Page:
Vietnam’s capital is a bustling and brilliant metropolis. Centred around the sparkling Hoan Kiem Lake, it’s a city developing relentlessly, where luxury shops rub shoulders with street food stalls. The Old Quarter’s riotous roads are perfect for getting lost in, while the city’s history demands exploration at a string of fascinating museums.
Hanoi’s chaotic traffic can be negotiated either by motorbike taxi or standard cab. Old–style pedal cyclos still ply the streets of the Old Quarter, while an electric train bus serves 14 stops in the city centre. If you’re staying central, walking is the best way to get around.
Hanoi has some of Vietnam’s best sights, and it’s worth spending a chunk of time exploring them before heading out into the countryside. The stunning Temple of Literature, dating back to 1070, is one of the country’s best preserved religious sights, its formal gardens and statues an oasis of calm among the bustle.
Reminders of Vietnam’s place at the forefront of 20th century history are hard to miss. Hoa Lo prison, also known as the Hanoi Hilton, offers a stark look at the conditions under which Vietnamese and American soldiers suffered during a series of conflicts.
The nation’s revered leader, Ho Chi Minh, lies in state in a Soviet–style mausoleum on the edge of town. Queues can be long, but it’s worth filing past, if just to see how Vietnam still holds its erstwhile leader dear.
Hoan Kiem Lake dominates the centre of Hanoi and is best seen at sunrise and sunset, when hundreds of locals promenade or join in with group exercise routines. The Lotte Building, the city’s swankiest new skyscraper, has an observation deck from where you can see the sheer scale of this city, which continues to spread further and further into the surrounding paddy fields.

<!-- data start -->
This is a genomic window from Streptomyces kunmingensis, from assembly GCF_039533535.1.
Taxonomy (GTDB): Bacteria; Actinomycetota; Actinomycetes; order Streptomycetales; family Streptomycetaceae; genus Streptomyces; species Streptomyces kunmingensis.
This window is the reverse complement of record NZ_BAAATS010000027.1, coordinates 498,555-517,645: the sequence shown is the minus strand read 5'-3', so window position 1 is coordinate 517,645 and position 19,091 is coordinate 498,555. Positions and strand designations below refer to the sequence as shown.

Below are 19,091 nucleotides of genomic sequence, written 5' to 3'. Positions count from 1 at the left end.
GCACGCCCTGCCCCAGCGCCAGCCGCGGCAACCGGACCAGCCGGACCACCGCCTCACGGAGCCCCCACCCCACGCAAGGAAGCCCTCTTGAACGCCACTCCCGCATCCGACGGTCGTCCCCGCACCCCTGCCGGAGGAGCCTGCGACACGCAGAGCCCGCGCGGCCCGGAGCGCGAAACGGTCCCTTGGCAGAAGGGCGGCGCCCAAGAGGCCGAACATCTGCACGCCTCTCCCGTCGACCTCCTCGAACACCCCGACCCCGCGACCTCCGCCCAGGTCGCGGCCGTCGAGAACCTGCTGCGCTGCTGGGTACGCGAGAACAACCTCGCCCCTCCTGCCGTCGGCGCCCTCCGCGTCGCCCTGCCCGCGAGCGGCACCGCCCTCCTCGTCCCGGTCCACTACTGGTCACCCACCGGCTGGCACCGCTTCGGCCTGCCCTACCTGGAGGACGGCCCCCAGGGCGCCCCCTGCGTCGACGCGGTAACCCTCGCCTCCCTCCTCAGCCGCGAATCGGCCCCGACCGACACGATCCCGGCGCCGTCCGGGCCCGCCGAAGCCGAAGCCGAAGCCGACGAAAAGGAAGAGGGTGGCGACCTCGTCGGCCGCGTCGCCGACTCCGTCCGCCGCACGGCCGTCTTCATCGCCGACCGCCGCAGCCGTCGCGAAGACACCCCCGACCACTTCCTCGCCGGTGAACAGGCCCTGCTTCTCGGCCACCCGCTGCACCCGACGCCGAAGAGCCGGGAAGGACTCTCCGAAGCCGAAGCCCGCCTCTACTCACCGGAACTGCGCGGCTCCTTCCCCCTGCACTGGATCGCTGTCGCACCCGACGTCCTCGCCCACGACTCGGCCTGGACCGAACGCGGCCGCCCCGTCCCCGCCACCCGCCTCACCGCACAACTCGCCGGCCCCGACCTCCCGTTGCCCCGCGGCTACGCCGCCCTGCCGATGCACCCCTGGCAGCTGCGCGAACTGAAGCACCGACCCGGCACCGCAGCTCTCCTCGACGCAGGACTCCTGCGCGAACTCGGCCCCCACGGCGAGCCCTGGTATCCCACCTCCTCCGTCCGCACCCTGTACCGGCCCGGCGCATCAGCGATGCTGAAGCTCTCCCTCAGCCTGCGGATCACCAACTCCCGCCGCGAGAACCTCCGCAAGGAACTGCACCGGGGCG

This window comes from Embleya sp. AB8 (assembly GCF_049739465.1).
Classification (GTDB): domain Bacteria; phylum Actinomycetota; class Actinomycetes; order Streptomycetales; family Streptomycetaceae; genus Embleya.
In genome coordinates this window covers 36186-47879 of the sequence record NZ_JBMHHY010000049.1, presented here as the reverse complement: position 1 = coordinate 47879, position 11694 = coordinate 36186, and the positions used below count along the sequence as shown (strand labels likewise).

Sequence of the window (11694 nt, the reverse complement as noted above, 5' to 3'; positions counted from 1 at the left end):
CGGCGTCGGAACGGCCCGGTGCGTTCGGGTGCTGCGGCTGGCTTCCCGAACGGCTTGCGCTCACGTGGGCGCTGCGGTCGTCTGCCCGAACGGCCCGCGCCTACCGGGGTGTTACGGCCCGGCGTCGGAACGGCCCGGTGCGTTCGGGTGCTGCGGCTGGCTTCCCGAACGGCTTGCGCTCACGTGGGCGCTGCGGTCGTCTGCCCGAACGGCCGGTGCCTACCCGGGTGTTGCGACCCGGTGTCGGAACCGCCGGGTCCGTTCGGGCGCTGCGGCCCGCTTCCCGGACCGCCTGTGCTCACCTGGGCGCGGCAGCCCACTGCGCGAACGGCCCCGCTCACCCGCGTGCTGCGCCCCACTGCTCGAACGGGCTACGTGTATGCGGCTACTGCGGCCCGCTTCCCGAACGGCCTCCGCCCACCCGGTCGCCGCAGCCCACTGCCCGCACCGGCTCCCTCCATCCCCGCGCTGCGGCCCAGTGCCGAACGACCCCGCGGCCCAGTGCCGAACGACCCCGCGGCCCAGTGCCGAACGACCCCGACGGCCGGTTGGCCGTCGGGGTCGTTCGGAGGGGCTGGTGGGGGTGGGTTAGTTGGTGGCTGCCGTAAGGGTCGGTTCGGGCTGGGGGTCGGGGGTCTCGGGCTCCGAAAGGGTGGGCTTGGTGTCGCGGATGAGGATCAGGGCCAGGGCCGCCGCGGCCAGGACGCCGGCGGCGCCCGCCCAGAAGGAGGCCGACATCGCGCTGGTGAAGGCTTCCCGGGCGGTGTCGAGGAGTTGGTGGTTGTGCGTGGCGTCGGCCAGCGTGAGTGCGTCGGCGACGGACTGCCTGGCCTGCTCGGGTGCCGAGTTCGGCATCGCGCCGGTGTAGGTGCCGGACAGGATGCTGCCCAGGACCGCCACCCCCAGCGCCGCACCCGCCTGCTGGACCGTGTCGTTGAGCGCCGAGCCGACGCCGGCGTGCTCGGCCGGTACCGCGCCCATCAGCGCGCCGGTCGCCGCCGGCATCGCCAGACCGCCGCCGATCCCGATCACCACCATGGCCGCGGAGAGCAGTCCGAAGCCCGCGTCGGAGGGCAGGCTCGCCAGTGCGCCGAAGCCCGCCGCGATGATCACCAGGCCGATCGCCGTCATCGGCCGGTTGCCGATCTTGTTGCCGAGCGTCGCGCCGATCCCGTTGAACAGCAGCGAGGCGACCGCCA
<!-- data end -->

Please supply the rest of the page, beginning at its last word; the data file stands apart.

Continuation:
Easily left off of culture buffs’ itineraries, the superb Museum of Ethnology sits 7km outside the city centre. It’s home to a string of artefacts found across the country, some dating back thousands of years. The Vietnamese Women’s Museum does a brillaint job of exploring the essential role of women in Vietnamese society.
Vietnam may be largely Buddhist, but the crumbling facade and austere interior of St Joseph’s Cathedral is worth exploring when the midday heat gets too much. The streets around the back of the church are also a peaceful counterpoint to the Old Quarter’s more hectic avenues.
Hoan Kiem Lake and the Old Quarter are blessed the dozens of street side cafes and stalls, where you can pick up simple rice bowls and pho for little more than a dollar. Many have English menus, although the smaller stands will only do one kind of dish. Be bold: street food is often as good or better than many restaurants.
Ly Club, set in an old colonial mansion, and Minh Thay, run by a Masterchef Vietnam contestant serve up gourmet takes on Vietnamese classics. Quan Kien offers delcious hill tribe delicacies, such as grilled chicken and peppers and even insects if you’re feeling adventurous.